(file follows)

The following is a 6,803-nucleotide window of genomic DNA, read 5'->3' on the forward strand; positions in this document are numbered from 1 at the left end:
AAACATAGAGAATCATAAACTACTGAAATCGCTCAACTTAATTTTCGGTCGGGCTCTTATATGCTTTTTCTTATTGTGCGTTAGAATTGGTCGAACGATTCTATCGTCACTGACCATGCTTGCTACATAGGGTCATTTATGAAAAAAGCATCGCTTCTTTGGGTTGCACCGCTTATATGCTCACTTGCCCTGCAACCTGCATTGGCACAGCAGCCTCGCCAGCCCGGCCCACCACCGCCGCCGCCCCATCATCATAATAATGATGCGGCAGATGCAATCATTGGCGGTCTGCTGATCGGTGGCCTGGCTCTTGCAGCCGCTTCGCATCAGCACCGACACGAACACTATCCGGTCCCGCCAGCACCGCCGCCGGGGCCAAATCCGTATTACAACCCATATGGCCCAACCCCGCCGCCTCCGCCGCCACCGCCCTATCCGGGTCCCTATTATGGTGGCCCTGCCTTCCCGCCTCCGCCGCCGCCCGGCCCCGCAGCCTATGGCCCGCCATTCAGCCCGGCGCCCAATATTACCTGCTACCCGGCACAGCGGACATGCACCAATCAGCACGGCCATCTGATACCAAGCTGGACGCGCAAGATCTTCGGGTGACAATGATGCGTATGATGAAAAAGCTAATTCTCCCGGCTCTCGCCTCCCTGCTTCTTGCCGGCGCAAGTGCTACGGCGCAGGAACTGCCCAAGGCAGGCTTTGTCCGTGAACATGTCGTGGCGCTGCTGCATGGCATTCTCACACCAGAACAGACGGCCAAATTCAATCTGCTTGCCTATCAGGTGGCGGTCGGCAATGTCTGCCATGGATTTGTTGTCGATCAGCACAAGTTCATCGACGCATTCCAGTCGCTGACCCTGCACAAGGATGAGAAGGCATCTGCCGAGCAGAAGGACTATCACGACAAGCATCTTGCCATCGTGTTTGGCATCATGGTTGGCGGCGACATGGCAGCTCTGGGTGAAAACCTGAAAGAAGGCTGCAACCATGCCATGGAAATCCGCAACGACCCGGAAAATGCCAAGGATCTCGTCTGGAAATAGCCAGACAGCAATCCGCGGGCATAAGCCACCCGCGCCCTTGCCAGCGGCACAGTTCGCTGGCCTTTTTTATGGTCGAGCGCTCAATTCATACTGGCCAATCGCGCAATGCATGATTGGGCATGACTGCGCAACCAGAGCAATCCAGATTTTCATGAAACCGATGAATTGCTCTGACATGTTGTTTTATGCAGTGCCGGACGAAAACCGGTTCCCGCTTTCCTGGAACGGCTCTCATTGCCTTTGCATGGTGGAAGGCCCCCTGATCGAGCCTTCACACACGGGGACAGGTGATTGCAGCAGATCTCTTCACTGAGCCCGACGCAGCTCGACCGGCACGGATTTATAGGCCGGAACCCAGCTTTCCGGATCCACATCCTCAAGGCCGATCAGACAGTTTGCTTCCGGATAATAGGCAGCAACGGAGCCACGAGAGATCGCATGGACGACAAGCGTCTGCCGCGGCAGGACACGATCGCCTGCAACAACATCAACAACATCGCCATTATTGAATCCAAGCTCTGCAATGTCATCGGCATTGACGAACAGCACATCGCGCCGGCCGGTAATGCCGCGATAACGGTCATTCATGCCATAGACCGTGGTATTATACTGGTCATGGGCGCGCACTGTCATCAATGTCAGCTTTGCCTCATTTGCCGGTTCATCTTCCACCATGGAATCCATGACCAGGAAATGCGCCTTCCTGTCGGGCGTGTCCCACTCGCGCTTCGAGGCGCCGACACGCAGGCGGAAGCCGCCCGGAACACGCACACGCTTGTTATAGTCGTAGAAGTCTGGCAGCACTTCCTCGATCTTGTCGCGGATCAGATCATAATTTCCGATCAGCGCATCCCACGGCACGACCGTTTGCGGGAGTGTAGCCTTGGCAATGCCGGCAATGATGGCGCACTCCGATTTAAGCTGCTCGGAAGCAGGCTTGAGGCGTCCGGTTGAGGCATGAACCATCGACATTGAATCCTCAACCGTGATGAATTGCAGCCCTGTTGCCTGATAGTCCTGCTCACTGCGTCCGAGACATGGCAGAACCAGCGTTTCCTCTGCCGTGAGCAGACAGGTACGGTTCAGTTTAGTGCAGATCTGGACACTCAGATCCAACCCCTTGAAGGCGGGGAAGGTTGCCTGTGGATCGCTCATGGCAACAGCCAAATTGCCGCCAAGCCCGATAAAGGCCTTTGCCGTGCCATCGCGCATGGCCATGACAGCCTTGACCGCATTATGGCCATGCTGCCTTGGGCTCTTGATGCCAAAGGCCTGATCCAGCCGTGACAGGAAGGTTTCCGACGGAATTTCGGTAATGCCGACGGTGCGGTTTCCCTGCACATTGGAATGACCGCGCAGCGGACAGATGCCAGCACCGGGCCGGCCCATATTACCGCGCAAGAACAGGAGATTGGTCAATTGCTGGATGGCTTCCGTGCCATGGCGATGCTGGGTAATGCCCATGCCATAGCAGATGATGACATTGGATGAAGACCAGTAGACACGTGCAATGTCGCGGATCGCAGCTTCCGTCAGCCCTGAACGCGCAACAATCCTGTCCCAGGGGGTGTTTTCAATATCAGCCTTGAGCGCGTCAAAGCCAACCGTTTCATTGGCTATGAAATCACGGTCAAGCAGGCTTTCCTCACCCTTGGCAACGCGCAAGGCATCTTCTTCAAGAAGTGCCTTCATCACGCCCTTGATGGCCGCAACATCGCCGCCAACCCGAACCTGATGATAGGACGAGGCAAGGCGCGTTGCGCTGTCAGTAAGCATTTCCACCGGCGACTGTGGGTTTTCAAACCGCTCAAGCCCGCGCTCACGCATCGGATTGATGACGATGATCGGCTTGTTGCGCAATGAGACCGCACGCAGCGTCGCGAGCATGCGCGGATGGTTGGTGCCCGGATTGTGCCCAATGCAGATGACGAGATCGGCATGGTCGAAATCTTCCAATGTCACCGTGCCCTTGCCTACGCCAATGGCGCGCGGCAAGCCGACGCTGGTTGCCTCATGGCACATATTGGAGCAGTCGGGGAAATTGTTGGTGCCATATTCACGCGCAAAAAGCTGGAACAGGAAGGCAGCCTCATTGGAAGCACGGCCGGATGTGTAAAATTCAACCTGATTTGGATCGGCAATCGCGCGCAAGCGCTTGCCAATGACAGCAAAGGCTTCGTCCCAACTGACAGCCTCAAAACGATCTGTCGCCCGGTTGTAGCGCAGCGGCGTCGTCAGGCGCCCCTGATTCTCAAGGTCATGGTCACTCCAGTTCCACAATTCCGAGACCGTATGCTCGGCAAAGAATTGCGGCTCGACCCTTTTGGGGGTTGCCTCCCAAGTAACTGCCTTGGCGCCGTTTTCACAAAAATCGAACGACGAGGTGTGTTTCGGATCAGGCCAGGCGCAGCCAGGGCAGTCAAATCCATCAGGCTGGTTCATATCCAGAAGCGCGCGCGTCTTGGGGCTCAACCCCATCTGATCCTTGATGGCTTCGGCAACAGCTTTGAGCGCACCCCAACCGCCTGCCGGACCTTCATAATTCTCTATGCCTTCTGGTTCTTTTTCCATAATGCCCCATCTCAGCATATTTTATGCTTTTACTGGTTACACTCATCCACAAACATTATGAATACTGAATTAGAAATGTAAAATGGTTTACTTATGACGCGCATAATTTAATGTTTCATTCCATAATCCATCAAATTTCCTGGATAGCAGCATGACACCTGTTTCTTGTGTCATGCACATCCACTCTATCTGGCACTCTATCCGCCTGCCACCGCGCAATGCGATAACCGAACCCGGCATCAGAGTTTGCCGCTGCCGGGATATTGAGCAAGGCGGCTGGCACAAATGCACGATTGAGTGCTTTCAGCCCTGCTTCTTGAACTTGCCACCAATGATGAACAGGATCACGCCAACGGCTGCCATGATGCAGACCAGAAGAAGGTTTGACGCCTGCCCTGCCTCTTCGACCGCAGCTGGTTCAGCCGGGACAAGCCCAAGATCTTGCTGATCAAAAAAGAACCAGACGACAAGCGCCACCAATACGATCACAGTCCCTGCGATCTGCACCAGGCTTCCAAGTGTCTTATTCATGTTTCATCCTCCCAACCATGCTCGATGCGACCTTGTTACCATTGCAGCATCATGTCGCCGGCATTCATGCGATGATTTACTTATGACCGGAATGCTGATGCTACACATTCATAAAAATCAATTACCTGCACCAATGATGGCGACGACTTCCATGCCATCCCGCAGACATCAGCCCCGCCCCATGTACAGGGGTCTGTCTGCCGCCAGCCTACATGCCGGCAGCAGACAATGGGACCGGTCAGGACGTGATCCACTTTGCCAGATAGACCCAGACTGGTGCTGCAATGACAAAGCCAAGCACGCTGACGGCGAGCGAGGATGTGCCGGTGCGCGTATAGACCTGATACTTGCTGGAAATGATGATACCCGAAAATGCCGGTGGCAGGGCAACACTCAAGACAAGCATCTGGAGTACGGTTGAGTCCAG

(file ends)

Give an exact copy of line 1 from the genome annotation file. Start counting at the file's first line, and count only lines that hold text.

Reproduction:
The following is a 6,803-nucleotide window of genomic DNA, read 5'->3' on the forward strand; positions in this document are numbered from 1 at the left end: